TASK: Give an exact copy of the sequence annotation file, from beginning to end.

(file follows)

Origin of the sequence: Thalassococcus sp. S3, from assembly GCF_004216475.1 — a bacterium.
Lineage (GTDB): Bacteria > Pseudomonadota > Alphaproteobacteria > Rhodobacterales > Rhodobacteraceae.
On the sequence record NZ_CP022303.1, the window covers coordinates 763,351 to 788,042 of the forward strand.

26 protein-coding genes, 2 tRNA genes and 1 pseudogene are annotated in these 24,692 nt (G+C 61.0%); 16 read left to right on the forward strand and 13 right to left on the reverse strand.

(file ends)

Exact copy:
Origin of the sequence: Thalassococcus sp. S3, from assembly GCF_004216475.1 — a bacterium.
Lineage (GTDB): Bacteria > Pseudomonadota > Alphaproteobacteria > Rhodobacterales > Rhodobacteraceae.
On the sequence record NZ_CP022303.1, the window covers coordinates 763,351 to 788,042 of the forward strand.

26 protein-coding genes, 2 tRNA genes and 1 pseudogene are annotated in these 24,692 nt (G+C 61.0%); 16 read left to right on the forward strand and 13 right to left on the reverse strand.